Those moments have come when I have deliberately taken myself away, sometimes physically but most of the time it has been when I have turned the computer off, took the phone off the hook and simply spent time with God ~ reading his word, trying to pray or simply sitting in silence. It is in those times that I begin to see what God wants me to do. Names and faces come to mind, of people I should be praying for or visiting, or simply phoning to see how they are. I am reminded of the things that I need to sort out in my own life ~ righting wrongs that I have done, changing my attitude towards people or things. I come out of these times with a much clearer view of the world and encouraged because I know that God is real, he is with me.
I’d love to say that whole life was like that but it isn’t. I, like most of us, fill my life with ‘stuff’. I choose the wrong priorities; I spend too much time on things that don’t require it and too little time on the things that need more. I find myself meeting myself on the way back and at times I can’t even conceive of having any time left to pray or be quiet.
Fulfilled or full?
Often, instead of having a ‘fulfilled’ life, I have a life that is just ‘full’. But every now and again I make time and in those times I realise that Christianity is just as much about ‘being’ as it is ‘doing’. So often people in church find themselves constantly ‘doing’ something. Their time in church is always taken up with things and at times it can get them down because there doesn’t seem to be a time when they can come and just ‘be’. And we don’t help because we often demand they do those things. And how often do we come to church with a hundred things going around our minds and the first thing we do is to seek out such-a-body and see if they have done something or got something; how often do we come in and instead of seeking time to be quiet and be with the Lord, we try to find out the latest news and have a chat. How often do we come to church to simply ‘be’ in His presence?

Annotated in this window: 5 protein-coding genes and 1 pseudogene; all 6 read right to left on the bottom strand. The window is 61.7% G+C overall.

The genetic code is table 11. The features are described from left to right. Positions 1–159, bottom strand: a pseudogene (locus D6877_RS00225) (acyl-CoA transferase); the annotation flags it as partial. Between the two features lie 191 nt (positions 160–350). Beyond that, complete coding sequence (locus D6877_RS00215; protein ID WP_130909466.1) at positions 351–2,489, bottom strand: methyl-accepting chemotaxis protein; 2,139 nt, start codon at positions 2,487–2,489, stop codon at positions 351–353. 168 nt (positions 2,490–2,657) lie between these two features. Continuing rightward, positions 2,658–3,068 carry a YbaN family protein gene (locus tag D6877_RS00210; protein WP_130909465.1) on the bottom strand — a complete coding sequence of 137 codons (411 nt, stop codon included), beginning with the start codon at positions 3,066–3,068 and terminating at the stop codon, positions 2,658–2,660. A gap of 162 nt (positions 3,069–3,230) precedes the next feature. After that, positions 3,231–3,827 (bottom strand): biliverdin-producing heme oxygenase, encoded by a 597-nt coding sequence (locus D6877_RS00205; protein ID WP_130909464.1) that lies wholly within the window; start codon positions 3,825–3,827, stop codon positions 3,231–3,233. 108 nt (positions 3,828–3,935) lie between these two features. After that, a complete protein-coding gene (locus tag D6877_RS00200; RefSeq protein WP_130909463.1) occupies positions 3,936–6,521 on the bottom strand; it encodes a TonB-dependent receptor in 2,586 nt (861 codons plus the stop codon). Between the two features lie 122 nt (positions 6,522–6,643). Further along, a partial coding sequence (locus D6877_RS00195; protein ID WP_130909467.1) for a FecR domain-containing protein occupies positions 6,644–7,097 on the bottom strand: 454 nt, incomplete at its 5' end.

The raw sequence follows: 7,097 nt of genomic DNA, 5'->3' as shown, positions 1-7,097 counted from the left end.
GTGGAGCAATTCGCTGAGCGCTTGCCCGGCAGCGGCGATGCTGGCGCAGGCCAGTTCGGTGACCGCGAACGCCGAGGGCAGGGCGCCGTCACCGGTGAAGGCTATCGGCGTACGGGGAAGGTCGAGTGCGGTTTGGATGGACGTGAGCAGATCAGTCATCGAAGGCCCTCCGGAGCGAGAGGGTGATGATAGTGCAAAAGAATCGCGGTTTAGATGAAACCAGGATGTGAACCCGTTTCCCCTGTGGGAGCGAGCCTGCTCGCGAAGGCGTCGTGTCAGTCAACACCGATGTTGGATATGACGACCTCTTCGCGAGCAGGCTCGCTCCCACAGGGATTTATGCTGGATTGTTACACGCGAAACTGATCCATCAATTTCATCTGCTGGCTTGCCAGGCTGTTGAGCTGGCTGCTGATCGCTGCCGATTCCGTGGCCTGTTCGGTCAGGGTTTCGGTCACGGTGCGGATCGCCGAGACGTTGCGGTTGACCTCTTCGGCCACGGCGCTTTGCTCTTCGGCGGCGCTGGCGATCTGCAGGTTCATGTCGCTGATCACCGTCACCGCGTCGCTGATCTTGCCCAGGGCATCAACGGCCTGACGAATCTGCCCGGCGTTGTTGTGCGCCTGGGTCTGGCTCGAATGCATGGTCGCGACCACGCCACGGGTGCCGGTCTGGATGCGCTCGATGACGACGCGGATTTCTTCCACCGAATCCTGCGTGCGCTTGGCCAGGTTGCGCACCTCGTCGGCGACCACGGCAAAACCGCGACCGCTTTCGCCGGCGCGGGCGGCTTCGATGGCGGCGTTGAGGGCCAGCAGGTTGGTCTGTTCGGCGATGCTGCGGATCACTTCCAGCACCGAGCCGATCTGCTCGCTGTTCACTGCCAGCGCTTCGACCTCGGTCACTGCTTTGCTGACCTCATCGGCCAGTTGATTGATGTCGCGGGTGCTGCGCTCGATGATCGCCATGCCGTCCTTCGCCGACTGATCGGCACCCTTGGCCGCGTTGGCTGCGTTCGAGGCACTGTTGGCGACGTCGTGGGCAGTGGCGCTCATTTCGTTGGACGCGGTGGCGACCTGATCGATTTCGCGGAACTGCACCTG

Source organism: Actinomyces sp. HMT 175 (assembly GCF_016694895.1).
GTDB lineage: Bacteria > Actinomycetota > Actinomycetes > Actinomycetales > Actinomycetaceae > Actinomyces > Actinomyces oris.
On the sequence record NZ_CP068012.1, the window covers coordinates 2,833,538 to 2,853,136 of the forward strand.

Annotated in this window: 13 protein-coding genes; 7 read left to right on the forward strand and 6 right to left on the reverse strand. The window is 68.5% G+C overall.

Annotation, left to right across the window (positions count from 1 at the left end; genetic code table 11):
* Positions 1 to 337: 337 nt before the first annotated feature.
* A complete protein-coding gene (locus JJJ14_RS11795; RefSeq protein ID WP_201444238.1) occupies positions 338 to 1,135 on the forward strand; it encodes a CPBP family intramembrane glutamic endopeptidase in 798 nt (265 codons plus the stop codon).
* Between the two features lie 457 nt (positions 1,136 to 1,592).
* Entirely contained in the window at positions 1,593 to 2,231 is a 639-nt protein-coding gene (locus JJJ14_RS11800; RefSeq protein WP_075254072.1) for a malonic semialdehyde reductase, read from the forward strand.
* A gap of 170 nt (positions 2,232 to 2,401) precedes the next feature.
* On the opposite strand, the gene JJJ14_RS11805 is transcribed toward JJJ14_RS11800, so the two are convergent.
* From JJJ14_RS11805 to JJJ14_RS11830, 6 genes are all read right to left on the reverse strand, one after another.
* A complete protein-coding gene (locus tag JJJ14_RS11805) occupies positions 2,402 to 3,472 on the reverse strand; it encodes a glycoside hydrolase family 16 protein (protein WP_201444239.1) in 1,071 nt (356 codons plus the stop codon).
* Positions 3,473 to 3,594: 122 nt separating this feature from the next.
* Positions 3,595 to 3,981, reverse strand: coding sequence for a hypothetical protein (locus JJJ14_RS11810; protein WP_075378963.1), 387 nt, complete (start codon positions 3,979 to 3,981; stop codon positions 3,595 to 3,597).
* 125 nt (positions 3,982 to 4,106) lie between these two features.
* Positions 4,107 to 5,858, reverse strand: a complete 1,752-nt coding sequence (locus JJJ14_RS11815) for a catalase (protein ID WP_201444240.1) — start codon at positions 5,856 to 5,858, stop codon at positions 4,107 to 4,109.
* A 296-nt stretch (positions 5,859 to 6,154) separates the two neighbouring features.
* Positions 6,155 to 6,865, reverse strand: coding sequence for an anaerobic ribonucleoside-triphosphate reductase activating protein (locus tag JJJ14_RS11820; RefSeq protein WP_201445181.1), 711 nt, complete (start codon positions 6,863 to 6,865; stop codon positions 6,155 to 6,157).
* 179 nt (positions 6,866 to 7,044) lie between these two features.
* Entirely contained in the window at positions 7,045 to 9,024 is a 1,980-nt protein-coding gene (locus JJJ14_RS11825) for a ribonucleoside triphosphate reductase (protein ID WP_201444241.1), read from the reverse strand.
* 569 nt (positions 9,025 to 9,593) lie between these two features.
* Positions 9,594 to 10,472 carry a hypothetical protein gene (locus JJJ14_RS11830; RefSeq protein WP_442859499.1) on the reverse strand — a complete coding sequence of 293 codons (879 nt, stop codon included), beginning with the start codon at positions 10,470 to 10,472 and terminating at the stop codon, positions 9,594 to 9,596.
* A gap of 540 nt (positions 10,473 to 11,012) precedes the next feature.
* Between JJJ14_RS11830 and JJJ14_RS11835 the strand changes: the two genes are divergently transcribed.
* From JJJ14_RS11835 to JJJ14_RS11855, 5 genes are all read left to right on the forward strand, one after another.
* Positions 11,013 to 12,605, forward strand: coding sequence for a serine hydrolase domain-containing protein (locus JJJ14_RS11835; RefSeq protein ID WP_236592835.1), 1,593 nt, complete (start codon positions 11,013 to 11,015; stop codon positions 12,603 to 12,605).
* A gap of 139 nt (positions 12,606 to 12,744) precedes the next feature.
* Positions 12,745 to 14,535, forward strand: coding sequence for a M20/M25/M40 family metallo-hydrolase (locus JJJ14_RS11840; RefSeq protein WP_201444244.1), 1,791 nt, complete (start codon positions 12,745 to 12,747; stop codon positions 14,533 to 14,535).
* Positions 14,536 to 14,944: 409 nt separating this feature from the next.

I am reminded of some advice given to me years ago by a curate. He said that in life our priorities should be:
The problem is that most of us get No’s 1 and 3 mixed up ~ that because we do so much in church it must be for God. But usually it is for church and we make the mistake of placing church above our family by mistakenly thinking it is what God wants.
I read this quote the other day:
We inherit far more than we ever create. Taken from ‘Taste and See’
Being aware of God, knowing Him and doing His will, isn’t about working our socks off in this building, it is to find time to stop, to simply be in his presence and to hear his words; to get a clearer view of the world. And as the saying goes, we will receive far more than we will ever create. We all have that time if we think about it. Give time this week to stop and simply be.